Fair Coverage 2018 PREVIEW

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Anthem Blue Cross Blue Shield has announced it will not pay for emergency visits in Indiana, Georgia, Kentucky, Missouri, New Hampshire and Ohio, based on secret lists of diagnoses (nearly 2,000 in Missouri from a list that ACEP obtained). Unless stopped, this policy could be implemented in more states, with additional health insurance companies following with policies of their own.

This policy is unlawful, because it violates the prudent layperson standard, which is part of federal law, including the Affordable Care Act, and 47 state laws. Patients can’t be expected to self-diagnose their medical conditions. Two people may have identical symptoms but have different diagnoses — one life threatening, one non-urgent.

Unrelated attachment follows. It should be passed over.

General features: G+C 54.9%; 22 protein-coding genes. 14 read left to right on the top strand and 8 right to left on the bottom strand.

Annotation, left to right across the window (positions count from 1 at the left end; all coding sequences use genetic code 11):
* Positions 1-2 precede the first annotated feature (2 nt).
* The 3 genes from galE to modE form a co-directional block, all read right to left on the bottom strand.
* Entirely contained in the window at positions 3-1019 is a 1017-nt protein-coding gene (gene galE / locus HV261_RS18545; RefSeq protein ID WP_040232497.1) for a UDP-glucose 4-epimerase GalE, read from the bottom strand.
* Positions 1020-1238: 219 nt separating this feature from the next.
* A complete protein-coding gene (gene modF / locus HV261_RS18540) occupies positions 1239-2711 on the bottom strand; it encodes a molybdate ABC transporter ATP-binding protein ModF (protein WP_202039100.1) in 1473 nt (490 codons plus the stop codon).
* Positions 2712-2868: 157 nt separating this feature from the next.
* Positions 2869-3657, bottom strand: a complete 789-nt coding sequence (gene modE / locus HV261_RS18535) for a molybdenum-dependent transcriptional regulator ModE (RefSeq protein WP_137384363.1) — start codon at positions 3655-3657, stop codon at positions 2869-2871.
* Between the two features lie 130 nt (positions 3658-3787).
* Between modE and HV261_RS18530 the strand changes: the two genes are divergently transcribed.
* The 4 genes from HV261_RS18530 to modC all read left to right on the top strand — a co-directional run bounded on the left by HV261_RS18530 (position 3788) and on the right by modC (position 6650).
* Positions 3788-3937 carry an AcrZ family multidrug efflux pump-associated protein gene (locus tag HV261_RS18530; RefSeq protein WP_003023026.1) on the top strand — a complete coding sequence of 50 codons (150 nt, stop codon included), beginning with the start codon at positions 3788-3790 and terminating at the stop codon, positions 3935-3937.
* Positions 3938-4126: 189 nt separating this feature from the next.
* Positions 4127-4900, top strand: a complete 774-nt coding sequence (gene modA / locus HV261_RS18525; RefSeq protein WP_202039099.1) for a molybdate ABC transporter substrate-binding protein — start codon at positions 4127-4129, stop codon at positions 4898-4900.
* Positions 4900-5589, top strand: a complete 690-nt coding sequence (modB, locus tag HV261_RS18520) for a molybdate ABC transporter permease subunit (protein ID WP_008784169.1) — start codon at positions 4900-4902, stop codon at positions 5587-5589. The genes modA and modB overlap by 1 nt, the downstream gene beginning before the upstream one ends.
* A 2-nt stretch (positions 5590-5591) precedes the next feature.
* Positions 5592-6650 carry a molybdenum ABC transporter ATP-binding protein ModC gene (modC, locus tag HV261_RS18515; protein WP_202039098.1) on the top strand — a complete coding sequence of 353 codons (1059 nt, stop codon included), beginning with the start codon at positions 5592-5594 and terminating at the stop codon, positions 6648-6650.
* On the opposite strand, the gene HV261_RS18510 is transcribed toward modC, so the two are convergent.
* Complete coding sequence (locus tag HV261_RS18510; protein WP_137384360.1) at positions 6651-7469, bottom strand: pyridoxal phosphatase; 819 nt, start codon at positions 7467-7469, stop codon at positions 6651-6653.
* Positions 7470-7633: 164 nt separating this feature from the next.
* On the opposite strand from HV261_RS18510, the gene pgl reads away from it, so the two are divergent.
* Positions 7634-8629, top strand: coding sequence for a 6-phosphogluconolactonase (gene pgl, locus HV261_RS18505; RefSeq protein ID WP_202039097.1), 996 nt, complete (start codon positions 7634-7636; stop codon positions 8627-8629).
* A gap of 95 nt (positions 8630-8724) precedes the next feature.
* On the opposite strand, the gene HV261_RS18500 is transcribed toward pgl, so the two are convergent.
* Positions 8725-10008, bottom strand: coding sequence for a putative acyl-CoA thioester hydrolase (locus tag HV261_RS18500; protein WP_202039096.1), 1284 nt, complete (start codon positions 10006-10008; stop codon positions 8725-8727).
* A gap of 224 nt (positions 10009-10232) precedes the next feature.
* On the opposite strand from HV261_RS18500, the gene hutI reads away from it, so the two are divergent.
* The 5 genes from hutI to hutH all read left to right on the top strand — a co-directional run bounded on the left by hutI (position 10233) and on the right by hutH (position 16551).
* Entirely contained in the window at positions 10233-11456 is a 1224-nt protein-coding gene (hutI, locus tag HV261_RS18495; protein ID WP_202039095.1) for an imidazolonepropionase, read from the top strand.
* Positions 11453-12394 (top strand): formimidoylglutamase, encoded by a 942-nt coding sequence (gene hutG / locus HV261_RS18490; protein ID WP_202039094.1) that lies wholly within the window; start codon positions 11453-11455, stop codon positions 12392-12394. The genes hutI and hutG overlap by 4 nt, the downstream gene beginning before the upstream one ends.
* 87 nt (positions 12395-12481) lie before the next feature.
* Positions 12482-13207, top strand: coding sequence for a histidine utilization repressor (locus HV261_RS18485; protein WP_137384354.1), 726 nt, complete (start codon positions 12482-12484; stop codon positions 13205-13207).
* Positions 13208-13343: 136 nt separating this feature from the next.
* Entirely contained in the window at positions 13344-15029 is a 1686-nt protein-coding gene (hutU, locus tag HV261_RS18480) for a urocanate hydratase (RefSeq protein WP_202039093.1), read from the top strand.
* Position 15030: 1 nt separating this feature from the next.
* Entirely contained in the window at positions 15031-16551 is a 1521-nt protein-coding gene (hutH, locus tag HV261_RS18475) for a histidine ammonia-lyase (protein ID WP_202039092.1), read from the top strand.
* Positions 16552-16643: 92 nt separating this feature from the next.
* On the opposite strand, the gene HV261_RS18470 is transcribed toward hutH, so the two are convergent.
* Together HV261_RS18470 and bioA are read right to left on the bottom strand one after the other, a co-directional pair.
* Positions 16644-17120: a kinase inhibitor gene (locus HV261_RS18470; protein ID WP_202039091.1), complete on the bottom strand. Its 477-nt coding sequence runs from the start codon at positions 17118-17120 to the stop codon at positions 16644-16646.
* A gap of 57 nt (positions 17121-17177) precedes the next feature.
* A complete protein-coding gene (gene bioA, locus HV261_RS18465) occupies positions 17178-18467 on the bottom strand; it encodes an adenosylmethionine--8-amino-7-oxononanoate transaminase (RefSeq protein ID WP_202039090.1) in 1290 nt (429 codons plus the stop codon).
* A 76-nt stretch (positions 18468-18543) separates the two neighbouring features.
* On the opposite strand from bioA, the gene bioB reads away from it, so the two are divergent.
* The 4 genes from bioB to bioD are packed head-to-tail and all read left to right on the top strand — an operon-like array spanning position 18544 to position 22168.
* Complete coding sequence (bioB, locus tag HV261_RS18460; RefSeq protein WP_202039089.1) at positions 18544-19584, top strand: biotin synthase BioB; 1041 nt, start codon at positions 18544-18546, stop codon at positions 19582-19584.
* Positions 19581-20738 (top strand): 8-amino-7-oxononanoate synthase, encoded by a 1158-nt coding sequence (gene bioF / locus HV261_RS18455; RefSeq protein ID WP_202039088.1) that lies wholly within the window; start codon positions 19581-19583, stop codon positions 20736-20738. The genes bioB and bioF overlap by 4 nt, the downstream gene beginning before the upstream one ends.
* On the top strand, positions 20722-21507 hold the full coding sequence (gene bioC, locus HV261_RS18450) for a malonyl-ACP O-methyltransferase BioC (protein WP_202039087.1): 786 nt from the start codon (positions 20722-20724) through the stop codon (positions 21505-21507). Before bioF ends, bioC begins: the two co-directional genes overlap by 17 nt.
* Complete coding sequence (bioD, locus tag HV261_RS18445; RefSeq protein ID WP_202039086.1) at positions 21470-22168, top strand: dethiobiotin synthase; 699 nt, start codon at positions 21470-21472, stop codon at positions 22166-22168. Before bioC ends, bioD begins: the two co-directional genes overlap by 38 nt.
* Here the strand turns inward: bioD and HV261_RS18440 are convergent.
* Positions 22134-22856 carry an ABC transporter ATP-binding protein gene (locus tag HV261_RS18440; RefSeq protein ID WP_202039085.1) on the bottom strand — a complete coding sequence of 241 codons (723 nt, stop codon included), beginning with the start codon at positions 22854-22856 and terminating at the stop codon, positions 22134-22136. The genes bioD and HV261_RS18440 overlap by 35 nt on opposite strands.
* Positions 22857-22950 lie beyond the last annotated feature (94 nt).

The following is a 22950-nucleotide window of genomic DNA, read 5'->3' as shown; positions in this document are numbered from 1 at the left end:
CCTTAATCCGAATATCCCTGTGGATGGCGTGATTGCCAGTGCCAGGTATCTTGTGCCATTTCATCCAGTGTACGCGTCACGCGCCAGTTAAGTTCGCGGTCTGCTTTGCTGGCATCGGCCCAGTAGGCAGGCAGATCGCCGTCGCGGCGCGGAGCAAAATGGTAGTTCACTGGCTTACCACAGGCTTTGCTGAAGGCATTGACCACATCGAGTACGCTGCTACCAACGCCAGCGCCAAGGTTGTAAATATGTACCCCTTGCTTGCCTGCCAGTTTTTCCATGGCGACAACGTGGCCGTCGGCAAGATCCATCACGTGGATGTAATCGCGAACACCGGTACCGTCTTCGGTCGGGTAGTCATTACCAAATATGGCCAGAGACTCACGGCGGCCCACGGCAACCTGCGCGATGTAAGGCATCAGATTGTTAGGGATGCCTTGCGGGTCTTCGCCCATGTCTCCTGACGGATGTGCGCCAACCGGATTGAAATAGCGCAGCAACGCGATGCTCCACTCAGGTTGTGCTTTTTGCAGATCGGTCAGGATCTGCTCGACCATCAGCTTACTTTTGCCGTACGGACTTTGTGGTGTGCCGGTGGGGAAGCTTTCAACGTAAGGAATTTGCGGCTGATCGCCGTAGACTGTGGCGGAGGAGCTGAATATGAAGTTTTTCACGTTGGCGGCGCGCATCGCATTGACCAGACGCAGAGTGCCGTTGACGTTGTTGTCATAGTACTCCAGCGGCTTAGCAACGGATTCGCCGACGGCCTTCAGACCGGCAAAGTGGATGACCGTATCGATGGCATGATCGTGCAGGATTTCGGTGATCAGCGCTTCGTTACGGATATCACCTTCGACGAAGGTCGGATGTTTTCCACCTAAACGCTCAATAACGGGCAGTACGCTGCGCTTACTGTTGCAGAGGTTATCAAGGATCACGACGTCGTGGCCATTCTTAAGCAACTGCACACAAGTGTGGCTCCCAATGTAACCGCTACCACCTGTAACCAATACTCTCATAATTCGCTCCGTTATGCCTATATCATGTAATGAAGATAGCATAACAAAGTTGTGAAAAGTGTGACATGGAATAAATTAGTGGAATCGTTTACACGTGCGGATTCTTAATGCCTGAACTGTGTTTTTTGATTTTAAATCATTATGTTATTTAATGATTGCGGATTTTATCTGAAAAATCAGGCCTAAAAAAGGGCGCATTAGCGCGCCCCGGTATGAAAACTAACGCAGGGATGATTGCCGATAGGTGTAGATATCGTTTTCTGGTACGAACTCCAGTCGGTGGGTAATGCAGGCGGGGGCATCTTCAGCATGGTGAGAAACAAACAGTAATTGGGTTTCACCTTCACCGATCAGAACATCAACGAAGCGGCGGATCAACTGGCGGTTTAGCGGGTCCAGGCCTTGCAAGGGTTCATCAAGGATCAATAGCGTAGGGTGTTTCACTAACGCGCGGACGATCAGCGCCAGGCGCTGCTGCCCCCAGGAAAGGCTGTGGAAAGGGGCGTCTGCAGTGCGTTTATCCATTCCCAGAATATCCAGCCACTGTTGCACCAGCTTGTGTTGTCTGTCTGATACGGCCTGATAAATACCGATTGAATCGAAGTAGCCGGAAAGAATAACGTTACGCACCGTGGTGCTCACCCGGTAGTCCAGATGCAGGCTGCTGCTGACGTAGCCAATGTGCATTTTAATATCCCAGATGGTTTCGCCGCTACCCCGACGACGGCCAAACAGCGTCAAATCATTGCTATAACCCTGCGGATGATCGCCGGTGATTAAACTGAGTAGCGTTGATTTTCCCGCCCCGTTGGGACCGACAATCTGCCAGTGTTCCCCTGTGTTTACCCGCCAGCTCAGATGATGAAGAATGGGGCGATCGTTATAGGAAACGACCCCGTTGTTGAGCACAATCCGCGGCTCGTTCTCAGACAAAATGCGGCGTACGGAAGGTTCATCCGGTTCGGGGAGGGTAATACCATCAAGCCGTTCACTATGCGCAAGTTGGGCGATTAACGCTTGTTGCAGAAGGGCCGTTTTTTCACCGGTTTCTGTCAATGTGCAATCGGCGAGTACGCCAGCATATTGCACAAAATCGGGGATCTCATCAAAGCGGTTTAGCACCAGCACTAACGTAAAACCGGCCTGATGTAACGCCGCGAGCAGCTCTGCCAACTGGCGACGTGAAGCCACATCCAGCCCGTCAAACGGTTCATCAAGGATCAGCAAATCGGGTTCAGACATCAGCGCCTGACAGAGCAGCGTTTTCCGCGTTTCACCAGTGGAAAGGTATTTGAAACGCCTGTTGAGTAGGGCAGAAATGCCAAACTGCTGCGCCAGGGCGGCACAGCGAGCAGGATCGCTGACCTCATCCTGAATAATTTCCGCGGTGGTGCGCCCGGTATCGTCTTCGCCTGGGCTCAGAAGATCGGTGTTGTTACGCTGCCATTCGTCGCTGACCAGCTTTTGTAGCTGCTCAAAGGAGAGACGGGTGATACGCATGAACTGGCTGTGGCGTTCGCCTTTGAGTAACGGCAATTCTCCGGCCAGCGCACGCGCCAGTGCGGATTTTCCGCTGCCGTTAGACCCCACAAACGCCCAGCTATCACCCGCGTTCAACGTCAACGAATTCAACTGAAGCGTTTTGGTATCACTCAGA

ER Stories
“Health insurance companies are scaring people away from emergency departments, saying they will decide after the fact what is a real emergency. If your insurer disagrees with your decision to visit the ER, they may now refuse to pay. These new actions violate federal law and are dangerous, because people with identical symptoms — such as abdominal or chest pains — may either have a deadly medical condition or a non-urgent issue. It is not fair for health insurers to expect patients to know the difference between a heart attack and something that is not life threatening.”
– Paul Kivela, MD, FACEP, president of ACEP
If you’ve been denied coverage for an emergency visit, we want to hear your story!
 

kivela“"A migraine headache may be a headache, but it also may be a brain aneurysm. How can we possibly expect patients to know the difference?” said Paul Kivela, MD, FACEP, ACEP’s president. 

 

Morning Consult Infographic Prudent Layperson

 

 
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